David Bowie has been making some of the best rock 'n' roll ever for more than 50 years and he has been looking on the cutting edge all along. His looks ranged from classic menswear to avant-garde costumes and his clothes, hair and makeup were always flawlessly put together, curated with artistic accuracy.
Bowie shows us a powerful example of clothing and style that are hyper-relevant to the music being produced, and vice versa. His music and his style informed and supported the other and stepped this combination into the realm of true performance art. The advent of MTV and the growing sophistication of music video concepts and production in the early 1980s cemented music and fashion together forever and kicked off the new pop incarnation of Bowie. That special David Bowie gestalt that meets the style of music that started in the 1970s emerged fully in the 1980s and has continued to transform, highlighting him as a highly influential and prescient style icon.
Bowie released the LP "Scary Monsters (and Super Creeps)" in 1980. The iconic "Ashes To Ashes" video introduced Bowie's shimmering, tattered new clown character Pierrot and set him at odds with him in the simple classic men's style from the 1980s and in spacesuits in both pre-Chronenberg and sadomasochistic styles.
Bowie's proto-gothic nun choir appears to be an uncle style of Siouxsie Sioux and Robert Smith, their crosses will later appear on heavy metal dudes while the bustier and full skirted girl reminds us that we are now in the back. 1950s-1980s. This girl's style later morphs into Madonna and Cyndi Lauper's shared silhouette of crinoline bustier.
The imaginative and androgynous New Romantic look took hold after Bowie experimented with this style and influenced other musicians in the early 1980s. This neo-Victorian dandy exaggeration wore lace neck ties, patterned shirt cuffs, velvet waist and overcoats, and jewelry decorated with heavy eye makeup influenced Roxy Music, Prince, and Adam Ant. Women sported the men's look while more men put on their eye makeup, making this look an opportunity to continue the androgyny of the 80s, even though our trendsetter Bowie had perfected this look in the early 70s. Experimental disguise, makeup on men, and more makeup on all became more common after New Romanticism, as shown by Boy George of the Culture Club.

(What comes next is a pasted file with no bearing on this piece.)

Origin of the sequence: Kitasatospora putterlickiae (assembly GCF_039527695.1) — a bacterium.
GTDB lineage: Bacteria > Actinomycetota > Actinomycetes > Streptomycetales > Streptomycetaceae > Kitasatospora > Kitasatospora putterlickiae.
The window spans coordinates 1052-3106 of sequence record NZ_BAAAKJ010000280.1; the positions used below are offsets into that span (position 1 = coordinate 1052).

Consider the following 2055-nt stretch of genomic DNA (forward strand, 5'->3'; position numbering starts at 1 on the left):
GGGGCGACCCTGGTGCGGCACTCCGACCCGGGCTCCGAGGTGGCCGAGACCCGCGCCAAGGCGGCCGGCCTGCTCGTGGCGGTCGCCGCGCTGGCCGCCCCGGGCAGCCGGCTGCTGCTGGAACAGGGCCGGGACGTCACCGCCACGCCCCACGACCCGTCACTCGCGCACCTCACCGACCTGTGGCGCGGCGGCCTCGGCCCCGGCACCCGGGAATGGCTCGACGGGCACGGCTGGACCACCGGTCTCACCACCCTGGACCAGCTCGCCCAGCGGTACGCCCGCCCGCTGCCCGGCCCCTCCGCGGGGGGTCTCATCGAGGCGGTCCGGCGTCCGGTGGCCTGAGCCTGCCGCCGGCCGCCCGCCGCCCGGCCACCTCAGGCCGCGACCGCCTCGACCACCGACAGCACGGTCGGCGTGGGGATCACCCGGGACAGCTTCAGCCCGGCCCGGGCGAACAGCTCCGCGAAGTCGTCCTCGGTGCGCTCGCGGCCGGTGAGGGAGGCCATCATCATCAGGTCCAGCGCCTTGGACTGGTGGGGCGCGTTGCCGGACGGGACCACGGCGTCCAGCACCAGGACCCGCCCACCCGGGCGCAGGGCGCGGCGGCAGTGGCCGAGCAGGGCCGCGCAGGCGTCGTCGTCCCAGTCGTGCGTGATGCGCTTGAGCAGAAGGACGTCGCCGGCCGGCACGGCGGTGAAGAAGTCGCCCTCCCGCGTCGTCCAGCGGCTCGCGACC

The (obviously) "Fashion" video features Bowie and the band in what would become spot on 80s trends of pleated "paper bag" waist trousers, military-inspired jumpsuits, stand-up collar shirts, cuffs where possible, stripes, bright primary colors and a permed mullet or two. The "Fashion" video is also a great example of the interesting styles appearing in the gray areas decades from now. Bowie's audience and extras show us some post-club and pre-workout looks, as well as Bowie himself showing a very 70s bare chest under a heavily unbuttoned shirt.
"Scary Monsters" and his 1983 and 1984 records, "Let's Dance" and "Tonight", brought the stage characters of Bowie Ziggy Stardust and Aladdin Sane from the 70s into a more trendy, hip and street-style iteration. . "Let's Dance" was more pop and mainstream than his previous records, which is reflected in his clothing styles these days. Bowie's style here gracefully returns to masculine classics that made a comeback in the 1980s, such as elegant 1940s-inspired dresses with chunky shoulders and anchored trousers, waistcoats, non-knotted bow ties worn loose around the neck and buttoned suspenders. The rich and collegiate "preppie" look has appeared on Bowie now with layered shirts and striped ties.
David Bowie was as rooted in style and fashion as he was in making music. He sees him as a funky pioneer of performance art in the most literal sense of the word. Bowie's creativity and style will continue to be a source of confidence and inspiration.
Ghostwriter: Dark side of Barbie
Credits images: from web